by Maya Kaufman
“I was overwhelmed with anxiety, and I felt like I was drowning.” Amy Young ’16, formerly of the Class of 2015, is one of a handful of students who each year find that mental health conditions such as depression, anxiety and attention deficit hyperactivity disorder (ADHD) adversely affect their ability to thrive at Kenyon. Although Kenyon offers a variety of resources, a number of students have found mental health conditions too overwhelming to remain at school and have withdrawn for periods of time.
During the first semester of her freshman year, Young went to see a Kenyon counselor. “I learned that going home was an option, and I learned that I wouldn’t be penalized for it,” she said. “And as soon as I found that out, I knew that was what I had to do.”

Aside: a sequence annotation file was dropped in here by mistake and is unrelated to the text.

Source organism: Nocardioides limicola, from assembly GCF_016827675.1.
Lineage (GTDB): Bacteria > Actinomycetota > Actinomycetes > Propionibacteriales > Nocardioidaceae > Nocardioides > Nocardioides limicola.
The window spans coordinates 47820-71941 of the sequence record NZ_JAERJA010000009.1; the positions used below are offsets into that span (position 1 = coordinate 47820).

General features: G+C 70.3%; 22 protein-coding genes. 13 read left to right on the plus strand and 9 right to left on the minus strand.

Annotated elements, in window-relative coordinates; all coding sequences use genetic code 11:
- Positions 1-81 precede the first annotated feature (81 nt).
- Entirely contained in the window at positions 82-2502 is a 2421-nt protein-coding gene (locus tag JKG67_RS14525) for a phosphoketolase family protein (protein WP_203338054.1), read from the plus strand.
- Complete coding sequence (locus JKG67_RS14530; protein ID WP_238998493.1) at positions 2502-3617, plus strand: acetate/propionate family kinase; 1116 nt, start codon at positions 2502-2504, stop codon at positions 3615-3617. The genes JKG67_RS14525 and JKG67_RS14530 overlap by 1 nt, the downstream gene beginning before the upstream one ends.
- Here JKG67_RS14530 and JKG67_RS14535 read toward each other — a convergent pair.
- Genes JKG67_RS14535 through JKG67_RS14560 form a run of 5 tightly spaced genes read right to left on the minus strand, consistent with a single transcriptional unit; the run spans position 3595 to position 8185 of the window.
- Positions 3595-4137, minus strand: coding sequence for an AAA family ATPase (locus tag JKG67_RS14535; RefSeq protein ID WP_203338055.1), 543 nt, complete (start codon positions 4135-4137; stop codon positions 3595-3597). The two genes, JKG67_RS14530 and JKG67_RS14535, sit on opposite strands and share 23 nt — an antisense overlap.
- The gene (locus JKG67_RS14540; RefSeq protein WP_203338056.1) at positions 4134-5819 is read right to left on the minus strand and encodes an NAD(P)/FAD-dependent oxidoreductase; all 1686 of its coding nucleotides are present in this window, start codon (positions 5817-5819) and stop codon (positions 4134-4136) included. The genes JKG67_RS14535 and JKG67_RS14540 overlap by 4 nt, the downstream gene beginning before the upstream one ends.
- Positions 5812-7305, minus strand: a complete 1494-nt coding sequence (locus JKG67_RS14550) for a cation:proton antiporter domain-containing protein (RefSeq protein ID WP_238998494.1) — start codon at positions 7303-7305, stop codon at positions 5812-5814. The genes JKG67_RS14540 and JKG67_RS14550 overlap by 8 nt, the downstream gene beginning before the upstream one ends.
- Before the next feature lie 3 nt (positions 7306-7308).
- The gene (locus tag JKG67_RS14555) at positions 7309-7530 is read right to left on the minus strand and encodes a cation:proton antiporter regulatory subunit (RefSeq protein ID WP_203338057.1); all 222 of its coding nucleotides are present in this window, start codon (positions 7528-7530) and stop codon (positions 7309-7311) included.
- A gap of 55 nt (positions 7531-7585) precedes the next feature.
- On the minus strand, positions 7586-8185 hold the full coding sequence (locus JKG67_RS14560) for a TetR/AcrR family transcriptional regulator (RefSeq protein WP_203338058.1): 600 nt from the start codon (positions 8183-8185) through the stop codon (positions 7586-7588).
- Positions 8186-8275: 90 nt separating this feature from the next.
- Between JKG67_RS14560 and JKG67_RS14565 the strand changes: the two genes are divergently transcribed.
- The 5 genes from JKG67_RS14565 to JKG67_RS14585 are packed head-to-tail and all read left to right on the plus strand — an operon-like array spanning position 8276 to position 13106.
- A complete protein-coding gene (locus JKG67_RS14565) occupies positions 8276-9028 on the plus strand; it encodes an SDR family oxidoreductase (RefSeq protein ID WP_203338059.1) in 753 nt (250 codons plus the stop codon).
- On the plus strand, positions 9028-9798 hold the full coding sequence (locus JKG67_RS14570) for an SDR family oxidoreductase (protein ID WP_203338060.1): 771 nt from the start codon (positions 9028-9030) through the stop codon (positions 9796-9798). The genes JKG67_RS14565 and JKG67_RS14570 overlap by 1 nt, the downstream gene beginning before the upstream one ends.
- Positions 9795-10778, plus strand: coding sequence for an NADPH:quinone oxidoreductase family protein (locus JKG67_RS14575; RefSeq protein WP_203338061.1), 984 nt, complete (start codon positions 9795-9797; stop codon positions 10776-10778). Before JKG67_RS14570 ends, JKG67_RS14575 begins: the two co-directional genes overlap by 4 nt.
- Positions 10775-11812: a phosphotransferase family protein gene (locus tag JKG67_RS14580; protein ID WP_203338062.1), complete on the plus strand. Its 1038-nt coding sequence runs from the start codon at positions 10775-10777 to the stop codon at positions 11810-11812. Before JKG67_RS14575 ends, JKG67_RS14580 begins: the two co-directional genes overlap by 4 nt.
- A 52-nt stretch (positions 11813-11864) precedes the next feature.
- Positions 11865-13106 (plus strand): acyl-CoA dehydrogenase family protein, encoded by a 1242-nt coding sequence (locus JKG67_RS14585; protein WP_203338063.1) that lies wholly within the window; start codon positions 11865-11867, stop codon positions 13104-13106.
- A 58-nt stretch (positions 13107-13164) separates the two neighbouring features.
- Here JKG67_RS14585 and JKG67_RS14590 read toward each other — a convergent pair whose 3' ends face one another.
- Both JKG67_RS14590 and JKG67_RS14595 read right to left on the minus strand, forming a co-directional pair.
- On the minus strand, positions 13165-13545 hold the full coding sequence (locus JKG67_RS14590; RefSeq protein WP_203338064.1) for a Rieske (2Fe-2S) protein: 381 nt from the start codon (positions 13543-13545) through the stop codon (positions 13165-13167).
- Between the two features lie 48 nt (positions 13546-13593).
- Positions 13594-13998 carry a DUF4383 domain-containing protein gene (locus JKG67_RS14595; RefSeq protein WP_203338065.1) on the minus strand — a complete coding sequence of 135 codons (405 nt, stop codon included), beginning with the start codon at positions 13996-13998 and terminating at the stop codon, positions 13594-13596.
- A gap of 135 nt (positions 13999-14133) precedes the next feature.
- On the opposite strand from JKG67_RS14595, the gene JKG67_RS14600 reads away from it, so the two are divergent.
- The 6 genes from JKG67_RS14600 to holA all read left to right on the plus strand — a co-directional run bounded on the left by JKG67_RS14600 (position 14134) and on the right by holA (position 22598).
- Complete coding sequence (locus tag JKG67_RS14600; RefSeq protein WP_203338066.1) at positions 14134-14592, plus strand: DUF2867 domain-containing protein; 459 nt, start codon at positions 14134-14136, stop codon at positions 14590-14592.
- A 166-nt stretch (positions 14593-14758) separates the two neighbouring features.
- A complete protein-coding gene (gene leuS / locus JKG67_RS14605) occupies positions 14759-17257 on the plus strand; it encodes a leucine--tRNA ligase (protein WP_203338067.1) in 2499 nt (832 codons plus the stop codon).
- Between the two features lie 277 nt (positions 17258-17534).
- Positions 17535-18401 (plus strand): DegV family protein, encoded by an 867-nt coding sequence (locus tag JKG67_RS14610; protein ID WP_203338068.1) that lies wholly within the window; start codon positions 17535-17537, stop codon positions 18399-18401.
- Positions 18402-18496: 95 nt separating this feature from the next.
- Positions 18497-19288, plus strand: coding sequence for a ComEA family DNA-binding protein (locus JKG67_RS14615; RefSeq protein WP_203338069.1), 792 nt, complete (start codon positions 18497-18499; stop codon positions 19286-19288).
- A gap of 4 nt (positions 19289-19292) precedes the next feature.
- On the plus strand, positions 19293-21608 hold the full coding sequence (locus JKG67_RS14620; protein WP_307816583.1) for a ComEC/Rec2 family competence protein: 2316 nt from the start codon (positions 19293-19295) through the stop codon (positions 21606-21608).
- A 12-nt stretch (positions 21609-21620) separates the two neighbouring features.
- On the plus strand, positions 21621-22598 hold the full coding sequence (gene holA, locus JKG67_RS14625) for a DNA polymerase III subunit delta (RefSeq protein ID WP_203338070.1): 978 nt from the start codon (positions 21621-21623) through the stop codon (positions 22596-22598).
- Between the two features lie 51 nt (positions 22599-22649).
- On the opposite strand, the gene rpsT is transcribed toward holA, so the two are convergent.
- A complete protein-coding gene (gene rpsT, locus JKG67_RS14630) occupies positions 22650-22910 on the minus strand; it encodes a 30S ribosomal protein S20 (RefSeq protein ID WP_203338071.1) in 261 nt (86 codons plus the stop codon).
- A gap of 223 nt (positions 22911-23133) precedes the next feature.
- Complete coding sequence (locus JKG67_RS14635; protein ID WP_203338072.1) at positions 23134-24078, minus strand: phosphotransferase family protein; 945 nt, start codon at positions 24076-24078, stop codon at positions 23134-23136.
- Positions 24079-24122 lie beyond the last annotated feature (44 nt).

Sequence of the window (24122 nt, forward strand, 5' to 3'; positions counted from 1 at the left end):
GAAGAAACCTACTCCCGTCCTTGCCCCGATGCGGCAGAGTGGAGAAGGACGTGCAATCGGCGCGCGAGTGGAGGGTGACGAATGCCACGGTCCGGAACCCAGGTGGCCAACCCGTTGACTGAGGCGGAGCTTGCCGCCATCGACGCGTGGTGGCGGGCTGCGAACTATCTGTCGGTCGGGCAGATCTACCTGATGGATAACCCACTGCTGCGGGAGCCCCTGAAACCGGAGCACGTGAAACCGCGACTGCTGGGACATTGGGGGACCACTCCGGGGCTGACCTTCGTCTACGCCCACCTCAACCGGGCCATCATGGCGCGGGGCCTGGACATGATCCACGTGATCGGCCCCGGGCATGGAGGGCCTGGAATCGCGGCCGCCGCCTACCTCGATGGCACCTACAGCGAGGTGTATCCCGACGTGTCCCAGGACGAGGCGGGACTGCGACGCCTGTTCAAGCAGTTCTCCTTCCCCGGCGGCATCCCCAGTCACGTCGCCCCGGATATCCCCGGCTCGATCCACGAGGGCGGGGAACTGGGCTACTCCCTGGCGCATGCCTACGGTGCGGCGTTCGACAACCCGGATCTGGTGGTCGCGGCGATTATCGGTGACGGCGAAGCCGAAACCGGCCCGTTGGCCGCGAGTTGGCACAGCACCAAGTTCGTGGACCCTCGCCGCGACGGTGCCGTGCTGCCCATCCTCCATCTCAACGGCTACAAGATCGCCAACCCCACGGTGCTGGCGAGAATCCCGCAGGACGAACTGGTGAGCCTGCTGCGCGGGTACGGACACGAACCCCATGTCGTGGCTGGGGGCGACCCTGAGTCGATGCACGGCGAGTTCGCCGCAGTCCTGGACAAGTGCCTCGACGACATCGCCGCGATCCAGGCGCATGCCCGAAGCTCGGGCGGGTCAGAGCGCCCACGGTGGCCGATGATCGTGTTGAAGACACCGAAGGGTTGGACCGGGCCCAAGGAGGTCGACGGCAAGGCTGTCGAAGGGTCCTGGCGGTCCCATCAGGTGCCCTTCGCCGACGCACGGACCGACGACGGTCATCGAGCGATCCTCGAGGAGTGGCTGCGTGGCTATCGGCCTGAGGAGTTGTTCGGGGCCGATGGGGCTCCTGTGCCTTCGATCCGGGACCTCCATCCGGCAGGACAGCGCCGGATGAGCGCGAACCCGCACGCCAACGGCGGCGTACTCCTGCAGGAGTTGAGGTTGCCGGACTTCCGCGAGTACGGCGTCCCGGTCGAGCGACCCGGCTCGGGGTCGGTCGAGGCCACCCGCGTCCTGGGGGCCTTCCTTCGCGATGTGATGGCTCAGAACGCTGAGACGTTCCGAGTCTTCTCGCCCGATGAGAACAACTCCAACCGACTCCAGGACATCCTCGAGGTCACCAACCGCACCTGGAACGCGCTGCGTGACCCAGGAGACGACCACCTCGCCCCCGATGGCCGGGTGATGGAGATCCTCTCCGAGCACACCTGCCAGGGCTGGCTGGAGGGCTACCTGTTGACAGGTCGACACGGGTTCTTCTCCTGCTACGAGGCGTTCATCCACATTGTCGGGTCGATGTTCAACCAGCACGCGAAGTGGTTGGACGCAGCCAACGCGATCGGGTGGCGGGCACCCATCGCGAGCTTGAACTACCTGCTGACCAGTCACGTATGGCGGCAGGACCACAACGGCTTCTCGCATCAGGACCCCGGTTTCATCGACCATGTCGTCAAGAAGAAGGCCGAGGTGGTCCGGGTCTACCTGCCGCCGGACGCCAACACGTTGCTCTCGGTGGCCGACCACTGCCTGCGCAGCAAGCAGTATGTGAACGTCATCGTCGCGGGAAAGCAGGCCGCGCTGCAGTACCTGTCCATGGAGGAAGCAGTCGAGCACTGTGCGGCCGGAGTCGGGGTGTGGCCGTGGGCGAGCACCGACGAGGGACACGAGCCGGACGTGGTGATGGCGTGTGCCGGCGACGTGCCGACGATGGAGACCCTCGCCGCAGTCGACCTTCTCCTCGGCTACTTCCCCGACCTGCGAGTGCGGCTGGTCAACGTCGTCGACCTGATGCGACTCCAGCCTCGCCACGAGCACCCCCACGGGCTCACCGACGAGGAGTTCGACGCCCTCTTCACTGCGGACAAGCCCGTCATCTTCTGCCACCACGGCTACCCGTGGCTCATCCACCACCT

Young took the second semester of her freshman year off but during that time “wasn’t really addressing the problems that had arisen,” she said. Young was diagnosed with depression and prescribed an anti-depressant medication in the spring of 2013, during her sophomore year. She took another medical leave of absence for the fall 2013 semester.
Director of Counseling Services Patrick Gilligan said students with mental health conditions withdraw when their “suffering has gotten to be so significant that it begins to compromise their ability to participate in their life here the way they really want to.”
A member of the Class of 2017, who asked to remain anonymous, decided to take a semester off after the anxiety brought about by a rigorous course-load and side effects of an anti-depressant proved unmanageable.